Abstract

Background: Breast cancer affects millions of women; with the increasing growth in data collection in recent years, machine learning models are used in the diagnosis phase. While the accuracy of the models plays a significant role in choosing a model, the interpretability of the model for doctors and decision-makers is crucial in understanding and building trust in breast cancer diagnosis. In practice, it is challenging for researchers and practitioners to select the optimal model based on multiple objectives such as accuracy, interpretability, and computational runtime. We proposed a model selection technique unifying various objectives based on K-means clustering. This study's main contribution is the use of interpretable machine learning techniques such as LIME, ELI5, and SHAP and machine learning algorithms to predict the tumor type. Materials and Methods: The data used in this study were collected by Dr. William H. Wolberg, W. Nick Street, Olvi L. Mangasarian from the University of Wisconsin Hospitals, and donated to the UCI machine learning repository by Nick Street. Forty-three models are built using the dataset. The runtime for each model is recorded in seconds, and the Accuracy, balanced Accuracy, the AUC-ROC, the F1-score, and the interpretability tool are compiled. A K-Means clustering algorithm is applied to the resulting outputs. Through the elbow method, three categories of clusters are selected. Result: The proposed method showed high performance, as well as ease in interpreting the model. The k-means clusters' characteristics show that models in cluster number 2 have low and medium interpretability and low computation runtime. Conclusion: AdaBoost and XGBoost Classifiers with ELI5 interpretability are the most performant and most explainable models. They show the highest accuracy and the lowest computation runtime, and each prediction is explained by a linear combination of the top features.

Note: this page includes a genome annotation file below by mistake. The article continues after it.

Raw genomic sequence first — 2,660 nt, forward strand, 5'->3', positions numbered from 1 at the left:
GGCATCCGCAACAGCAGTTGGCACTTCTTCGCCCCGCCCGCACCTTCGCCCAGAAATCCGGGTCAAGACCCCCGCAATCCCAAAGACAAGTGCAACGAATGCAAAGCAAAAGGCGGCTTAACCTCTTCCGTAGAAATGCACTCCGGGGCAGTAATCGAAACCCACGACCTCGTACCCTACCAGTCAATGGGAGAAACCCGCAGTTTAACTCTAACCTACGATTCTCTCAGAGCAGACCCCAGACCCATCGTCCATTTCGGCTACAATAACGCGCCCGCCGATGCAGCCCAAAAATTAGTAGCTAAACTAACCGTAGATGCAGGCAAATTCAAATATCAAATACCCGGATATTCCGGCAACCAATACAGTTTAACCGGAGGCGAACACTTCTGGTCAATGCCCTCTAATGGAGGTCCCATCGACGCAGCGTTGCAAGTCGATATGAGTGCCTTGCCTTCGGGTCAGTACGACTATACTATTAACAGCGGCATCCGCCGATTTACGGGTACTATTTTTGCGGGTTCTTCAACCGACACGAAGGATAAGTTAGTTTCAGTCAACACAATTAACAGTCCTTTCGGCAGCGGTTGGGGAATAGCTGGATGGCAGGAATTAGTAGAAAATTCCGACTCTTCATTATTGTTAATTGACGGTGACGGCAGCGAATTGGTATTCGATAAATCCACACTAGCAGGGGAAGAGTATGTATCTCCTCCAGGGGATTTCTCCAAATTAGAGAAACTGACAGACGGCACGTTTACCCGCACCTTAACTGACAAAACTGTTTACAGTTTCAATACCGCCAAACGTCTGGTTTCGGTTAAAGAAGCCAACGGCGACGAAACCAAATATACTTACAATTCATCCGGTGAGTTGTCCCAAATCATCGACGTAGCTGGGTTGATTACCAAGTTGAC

Keywords

Breast cancer diagnosis, Interpretable machine learning, Interpretability, Explainability, Model selection, K-means clustering